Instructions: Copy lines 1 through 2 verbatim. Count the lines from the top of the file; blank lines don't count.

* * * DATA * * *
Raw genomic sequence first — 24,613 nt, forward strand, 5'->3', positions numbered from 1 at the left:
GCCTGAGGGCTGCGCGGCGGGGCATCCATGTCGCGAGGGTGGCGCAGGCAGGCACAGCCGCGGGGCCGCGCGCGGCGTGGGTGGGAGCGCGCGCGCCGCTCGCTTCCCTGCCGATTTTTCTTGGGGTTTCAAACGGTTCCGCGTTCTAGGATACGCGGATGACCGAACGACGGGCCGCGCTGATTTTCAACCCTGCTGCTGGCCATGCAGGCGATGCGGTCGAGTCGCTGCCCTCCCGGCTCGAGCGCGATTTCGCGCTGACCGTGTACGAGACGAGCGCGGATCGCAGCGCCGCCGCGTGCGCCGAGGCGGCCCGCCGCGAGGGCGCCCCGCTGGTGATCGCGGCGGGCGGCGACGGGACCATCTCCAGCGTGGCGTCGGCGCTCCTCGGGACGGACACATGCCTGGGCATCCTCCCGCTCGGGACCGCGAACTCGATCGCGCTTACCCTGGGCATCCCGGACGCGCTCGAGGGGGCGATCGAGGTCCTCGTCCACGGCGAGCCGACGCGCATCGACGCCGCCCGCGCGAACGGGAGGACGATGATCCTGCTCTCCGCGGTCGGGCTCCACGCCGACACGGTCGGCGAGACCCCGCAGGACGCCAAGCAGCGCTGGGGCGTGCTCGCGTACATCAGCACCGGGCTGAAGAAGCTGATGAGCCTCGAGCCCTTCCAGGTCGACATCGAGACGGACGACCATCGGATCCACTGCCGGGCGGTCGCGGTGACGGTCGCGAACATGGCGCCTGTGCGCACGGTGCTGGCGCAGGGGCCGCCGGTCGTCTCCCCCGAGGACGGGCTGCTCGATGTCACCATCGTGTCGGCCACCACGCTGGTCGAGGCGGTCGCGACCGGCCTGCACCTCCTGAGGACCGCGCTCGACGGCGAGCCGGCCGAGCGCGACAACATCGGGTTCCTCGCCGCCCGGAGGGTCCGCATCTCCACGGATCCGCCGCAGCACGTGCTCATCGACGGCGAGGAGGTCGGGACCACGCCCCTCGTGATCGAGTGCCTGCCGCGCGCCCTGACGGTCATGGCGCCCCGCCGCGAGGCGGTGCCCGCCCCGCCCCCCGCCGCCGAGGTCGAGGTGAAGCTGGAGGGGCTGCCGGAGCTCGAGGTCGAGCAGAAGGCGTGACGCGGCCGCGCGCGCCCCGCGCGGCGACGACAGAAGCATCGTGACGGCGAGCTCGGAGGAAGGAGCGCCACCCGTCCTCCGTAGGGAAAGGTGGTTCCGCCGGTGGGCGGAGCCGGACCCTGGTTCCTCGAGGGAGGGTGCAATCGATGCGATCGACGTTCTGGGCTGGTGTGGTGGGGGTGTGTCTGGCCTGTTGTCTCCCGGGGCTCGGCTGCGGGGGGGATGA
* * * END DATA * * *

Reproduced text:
Raw genomic sequence first — 24,613 nt, forward strand, 5'->3', positions numbered from 1 at the left:
GCCTGAGGGCTGCGCGGCGGGGCATCCATGTCGCGAGGGTGGCGCAGGCAGGCACAGCCGCGGGGCCGCGCGCGGCGTGGGTGGGAGCGCGCGCGCCGCTCGCTTCCCTGCCGATTTTTCTTGGGGTTTCAAACGGTTCCGCGTTCTAGGATACGCGGATGACCGAACGACGGGCCGCGCTGATTTTCAACCCTGCTGCTGGCCATGCAGGCGATGCGGTCGAGTCGCTGCCCTCCCGGCTCGAGCGCGATTTCGCGCTGACCGTGTACGAGACGAGCGCGGATCGCAGCGCCGCCGCGTGCGCCGAGGCGGCCCGCCGCGAGGGCGCCCCGCTGGTGATCGCGGCGGGCGGCGACGGGACCATCTCCAGCGTGGCGTCGGCGCTCCTCGGGACGGACACATGCCTGGGCATCCTCCCGCTCGGGACCGCGAACTCGATCGCGCTTACCCTGGGCATCCCGGACGCGCTCGAGGGGGCGATCGAGGTCCTCGTCCACGGCGAGCCGACGCGCATCGACGCCGCCCGCGCGAACGGGAGGACGATGATCCTGCTCTCCGCGGTCGGGCTCCACGCCGACACGGTCGGCGAGACCCCGCAGGACGCCAAGCAGCGCTGGGGCGTGCTCGCGTACATCAGCACCGGGCTGAAGAAGCTGATGAGCCTCGAGCCCTTCCAGGTCGACATCGAGACGGACGACCATCGGATCCACTGCCGGGCGGTCGCGGTGACGGTCGCGAACATGGCGCCTGTGCGCACGGTGCTGGCGCAGGGGCCGCCGGTCGTCTCCCCCGAGGACGGGCTGCTCGATGTCACCATCGTGTCGGCCACCACGCTGGTCGAGGCGGTCGCGACCGGCCTGCACCTCCTGAGGACCGCGCTCGACGGCGAGCCGGCCGAGCGCGACAACATCGGGTTCCTCGCCGCCCGGAGGGTCCGCATCTCCACGGATCCGCCGCAGCACGTGCTCATCGACGGCGAGGAGGTCGGGACCACGCCCCTCGTGATCGAGTGCCTGCCGCGCGCCCTGACGGTCATGGCGCCCCGCCGCGAGGCGGTGCCCGCCCCGCCCCCCGCCGCCGAGGTCGAGGTGAAGCTGGAGGGGCTGCCGGAGCTCGAGGTCGAGCAGAAGGCGTGACGCGGCCGCGCGCGCCCCGCGCGGCGACGACAGAAGCATCGTGACGGCGAGCTCGGAGGAAGGAGCGCCACCCGTCCTCCGTAGGGAAAGGTGGTTCCGCCGGTGGGCGGAGCCGGACCCTGGTTCCTCGAGGGAGGGTGCAATCGATGCGATCGACGTTCTGGGCTGGTGTGGTGGGGGTGTGTCTGGCCTGTTGTCTCCCGGGGCTCGGCTGCGGGGGGGATGA